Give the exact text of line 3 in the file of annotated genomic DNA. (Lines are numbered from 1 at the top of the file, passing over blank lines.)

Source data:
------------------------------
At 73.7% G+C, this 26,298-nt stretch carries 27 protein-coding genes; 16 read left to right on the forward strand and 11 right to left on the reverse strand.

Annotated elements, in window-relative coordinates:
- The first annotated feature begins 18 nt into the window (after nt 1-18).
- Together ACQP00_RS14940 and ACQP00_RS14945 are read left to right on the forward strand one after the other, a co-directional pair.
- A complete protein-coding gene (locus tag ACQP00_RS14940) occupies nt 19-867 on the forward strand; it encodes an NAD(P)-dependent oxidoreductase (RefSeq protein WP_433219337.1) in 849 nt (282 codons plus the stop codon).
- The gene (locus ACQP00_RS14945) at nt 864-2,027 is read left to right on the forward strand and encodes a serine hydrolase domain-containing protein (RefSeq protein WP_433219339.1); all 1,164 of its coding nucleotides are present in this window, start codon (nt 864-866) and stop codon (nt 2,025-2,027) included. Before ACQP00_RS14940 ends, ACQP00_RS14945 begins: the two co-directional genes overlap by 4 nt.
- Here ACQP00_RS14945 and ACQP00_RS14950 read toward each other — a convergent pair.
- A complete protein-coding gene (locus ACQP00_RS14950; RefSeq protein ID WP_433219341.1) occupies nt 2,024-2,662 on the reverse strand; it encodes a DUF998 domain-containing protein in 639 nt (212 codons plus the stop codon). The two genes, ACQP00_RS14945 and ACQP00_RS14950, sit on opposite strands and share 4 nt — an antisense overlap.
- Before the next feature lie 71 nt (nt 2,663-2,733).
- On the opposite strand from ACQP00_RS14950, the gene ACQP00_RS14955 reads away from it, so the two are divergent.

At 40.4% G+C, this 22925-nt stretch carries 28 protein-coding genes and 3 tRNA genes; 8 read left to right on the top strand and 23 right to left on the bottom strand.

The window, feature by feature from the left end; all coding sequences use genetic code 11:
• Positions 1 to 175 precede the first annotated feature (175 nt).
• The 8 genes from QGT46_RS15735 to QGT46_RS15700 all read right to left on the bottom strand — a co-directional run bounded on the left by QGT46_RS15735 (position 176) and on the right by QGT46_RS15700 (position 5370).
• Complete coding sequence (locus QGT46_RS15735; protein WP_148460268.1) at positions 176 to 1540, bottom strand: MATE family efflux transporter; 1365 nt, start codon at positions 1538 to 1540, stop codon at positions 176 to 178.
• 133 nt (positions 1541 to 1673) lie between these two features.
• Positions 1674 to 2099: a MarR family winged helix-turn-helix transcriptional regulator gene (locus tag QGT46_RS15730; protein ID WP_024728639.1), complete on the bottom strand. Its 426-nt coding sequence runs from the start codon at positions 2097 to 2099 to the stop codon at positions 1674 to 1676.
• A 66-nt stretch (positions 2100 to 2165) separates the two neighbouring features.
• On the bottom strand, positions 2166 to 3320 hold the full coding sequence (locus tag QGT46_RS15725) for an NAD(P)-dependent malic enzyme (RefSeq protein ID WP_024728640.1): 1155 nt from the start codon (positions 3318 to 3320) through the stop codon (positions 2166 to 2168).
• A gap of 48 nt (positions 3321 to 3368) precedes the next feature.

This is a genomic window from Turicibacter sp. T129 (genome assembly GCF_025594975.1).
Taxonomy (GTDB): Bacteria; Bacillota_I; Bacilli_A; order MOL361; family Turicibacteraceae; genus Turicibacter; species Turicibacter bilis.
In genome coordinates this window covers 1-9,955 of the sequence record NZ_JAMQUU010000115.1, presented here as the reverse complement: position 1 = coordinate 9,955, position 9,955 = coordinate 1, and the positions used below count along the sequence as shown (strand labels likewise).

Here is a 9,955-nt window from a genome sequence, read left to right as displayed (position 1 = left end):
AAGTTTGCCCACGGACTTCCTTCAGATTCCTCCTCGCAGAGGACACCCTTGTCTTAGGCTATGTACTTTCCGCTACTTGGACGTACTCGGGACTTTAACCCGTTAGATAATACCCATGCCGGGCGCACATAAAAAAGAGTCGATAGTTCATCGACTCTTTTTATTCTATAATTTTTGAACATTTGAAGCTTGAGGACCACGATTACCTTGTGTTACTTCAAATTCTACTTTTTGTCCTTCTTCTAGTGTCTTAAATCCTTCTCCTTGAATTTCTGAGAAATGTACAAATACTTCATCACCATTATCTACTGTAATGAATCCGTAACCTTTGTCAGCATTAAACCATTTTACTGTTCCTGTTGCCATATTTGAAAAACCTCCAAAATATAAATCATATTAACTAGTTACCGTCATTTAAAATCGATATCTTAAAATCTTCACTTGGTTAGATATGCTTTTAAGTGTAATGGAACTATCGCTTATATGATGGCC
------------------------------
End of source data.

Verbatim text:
- The first annotated feature begins 18 nt into the window (after nt 1-18).